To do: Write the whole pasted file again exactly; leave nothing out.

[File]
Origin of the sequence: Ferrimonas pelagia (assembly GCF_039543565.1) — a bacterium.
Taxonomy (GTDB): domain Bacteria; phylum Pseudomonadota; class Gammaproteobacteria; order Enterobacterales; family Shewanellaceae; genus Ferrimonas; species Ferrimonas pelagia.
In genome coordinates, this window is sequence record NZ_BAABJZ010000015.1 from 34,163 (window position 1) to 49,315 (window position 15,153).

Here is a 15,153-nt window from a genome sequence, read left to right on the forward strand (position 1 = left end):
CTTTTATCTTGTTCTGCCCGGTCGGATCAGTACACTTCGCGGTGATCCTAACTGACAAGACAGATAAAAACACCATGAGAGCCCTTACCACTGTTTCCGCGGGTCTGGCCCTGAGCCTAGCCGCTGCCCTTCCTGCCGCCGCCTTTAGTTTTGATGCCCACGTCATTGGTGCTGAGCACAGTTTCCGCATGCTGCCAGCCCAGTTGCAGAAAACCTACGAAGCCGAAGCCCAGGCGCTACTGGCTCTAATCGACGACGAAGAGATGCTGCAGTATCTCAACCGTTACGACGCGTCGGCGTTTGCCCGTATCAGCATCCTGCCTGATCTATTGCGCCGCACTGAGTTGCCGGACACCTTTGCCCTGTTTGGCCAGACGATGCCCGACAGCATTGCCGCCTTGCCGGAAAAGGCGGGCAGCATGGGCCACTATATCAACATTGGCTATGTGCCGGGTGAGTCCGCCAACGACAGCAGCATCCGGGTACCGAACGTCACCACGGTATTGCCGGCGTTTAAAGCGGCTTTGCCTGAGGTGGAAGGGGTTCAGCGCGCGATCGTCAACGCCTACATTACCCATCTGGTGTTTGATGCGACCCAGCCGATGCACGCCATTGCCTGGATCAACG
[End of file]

Origin of the sequence: Ferrimonas pelagia (assembly GCF_039543565.1) — a bacterium.
Taxonomy (GTDB): domain Bacteria; phylum Pseudomonadota; class Gammaproteobacteria; order Enterobacterales; family Shewanellaceae; genus Ferrimonas; species Ferrimonas pelagia.
In genome coordinates, this window is sequence record NZ_BAABJZ010000015.1 from 34,163 (window position 1) to 49,315 (window position 15,153).

Here is a 15,153-nt window from a genome sequence, read left to right on the forward strand (position 1 = left end):
CTTTTATCTTGTTCTGCCCGGTCGGATCAGTACACTTCGCGGTGATCCTAACTGACAAGACAGATAAAAACACCATGAGAGCCCTTACCACTGTTTCCGCGGGTCTGGCCCTGAGCCTAGCCGCTGCCCTTCCTGCCGCCGCCTTTAGTTTTGATGCCCACGTCATTGGTGCTGAGCACAGTTTCCGCATGCTGCCAGCCCAGTTGCAGAAAACCTACGAAGCCGAAGCCCAGGCGCTACTGGCTCTAATCGACGACGAAGAGATGCTGCAGTATCTCAACCGTTACGACGCGTCGGCGTTTGCCCGTATCAGCATCCTGCCTGATCTATTGCGCCGCACTGAGTTGCCGGACACCTTTGCCCTGTTTGGCCAGACGATGCCCGACAGCATTGCCGCCTTGCCGGAAAAGGCGGGCAGCATGGGCCACTATATCAACATTGGCTATGTGCCGGGTGAGTCCGCCAACGACAGCAGCATCCGGGTACCGAACGTCACCACGGTATTGCCGGCGTTTAAAGCGGCTTTGCCTGAGGTGGAAGGGGTTCAGCGCGCGATCGTCAACGCCTACATTACCCATCTGGTGTTTGATGCGACCCAGCCGATGCACGCCATTGCCTGGATCAACG